For the past several weeks my students and I have been immersed in the novels of Ernest Hemingway. I have had the pleasure of teaching a course on him and William Faulkner this semester. In most literature courses, we study only the final, published drafts of novels and other works of literature. That gives us the chance to enjoy the final masterpieces, but it doesn’t reveal much about the torment the author went through to make the book as good as it is. How many revisions did it go through? How many false starts were there? How much bad writing did the author produce before he found discovered the right way to tell the story?
A new edition of Hemingway’s masterpiece, A Farewell to Arms, was published earlier this year that sheds light on his careful, sometimes agonizing writing process. Depending on how you count them, Hemingway produced up to 47 different endings. The exact number is tricky to determine because some drafts use bits and pieces of other drafts and therefore are not completely distinct from one another. The editors have grouped the 47 drafts under nine categories, such as “The Nada Ending,” “The Religious Ending,” “The Live-Baby Ending,” and so on.
Examining these very different endings reveals much about the creative process of writing a novel. Here are a few points his methods illustrate:
• Even very good writers are capable of very bad writing.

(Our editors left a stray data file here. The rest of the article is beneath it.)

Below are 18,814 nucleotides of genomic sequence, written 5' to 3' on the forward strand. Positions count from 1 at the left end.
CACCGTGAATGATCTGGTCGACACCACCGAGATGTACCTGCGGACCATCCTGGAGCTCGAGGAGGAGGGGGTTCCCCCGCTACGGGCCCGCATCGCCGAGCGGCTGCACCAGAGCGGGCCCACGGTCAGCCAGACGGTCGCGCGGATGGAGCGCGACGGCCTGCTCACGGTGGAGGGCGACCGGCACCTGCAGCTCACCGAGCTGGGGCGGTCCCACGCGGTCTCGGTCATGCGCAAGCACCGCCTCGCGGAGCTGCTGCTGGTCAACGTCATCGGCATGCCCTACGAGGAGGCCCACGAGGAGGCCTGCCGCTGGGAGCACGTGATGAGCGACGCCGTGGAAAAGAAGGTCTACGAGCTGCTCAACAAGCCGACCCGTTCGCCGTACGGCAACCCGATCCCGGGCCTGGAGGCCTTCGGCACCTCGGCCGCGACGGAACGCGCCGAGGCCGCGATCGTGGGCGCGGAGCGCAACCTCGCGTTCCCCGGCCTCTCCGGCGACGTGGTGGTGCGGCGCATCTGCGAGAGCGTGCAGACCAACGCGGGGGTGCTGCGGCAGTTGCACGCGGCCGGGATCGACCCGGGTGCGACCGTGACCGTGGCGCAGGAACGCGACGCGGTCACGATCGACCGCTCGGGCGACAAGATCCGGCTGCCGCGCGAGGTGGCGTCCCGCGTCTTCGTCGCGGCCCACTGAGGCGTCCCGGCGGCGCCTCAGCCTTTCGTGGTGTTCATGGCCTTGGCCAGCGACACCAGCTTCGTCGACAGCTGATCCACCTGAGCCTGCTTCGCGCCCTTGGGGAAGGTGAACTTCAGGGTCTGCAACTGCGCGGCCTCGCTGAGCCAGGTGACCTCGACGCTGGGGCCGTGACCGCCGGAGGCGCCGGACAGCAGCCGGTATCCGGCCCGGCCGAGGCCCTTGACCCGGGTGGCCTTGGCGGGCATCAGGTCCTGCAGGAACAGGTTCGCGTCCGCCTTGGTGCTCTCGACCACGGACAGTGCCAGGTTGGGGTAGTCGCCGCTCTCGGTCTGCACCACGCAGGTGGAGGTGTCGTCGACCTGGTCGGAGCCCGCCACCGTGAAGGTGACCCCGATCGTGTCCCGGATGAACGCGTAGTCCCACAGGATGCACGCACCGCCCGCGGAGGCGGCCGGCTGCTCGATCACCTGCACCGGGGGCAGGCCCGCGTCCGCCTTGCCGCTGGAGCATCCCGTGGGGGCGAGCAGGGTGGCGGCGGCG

Hemingway may be a brilliant, Nobel Prize-winning, best-selling author, but some of these drafts are just bad. One of the “Nada” endings, for example, says, “That is all there is to the story. Catherine died and you will die and I will die and that is all I can promise you.” The first of three “Funeral Ending” drafts says, “When people die you have to bury them but you do not have to write about it. You meet undertakers but you do not have to write about them.” As if realizing how inadequate that ending is, Hemingway wrote two more versions of it, adding to the list of things “you do not have to write about.” The additional words only make it worse.
Fortunately, he abandoned those endings and kept trying. Which brings me to my next point:
• Good writers keep at it until they get it right.
The final published ending of A Farewell to Arms feels just right. The book would have suffered if Hemingway had chosen any of those 47 earlier drafts. However, he must have been tempted at some point to put a stop to all that work and simply settle for one of the other endings. How must he have felt after writing the 23rd version, or the 37th? Many writers would have said, “Enough! I’ll just go with this ending even though I’m not happy with it.” Not Hemingway. He kept writing until he nailed the ending the book needed.
• Great writers keep playing with ideas, knowing there might be a better way.
Hemingway didn’t write all these drafts in one sitting. He kept tinkering, trying new approaches, adding new sentences to earlier attempts, deleting details from old drafts. He kept the novel alive in his mind. He knew there were many viable options for how to tell his story, and he wasn’t afraid to try versions that failed miserably. Sometimes the only way to find the right solution is to give yourself the freedom to try many other ways that turn out wrong.
I’m glad Hemingway kept writing, and I’m grateful that the editors have produced an edition of the book that preserves his failed attempts. These drafts show his commitment to his craft and inspire me to work a little harder on my own projects.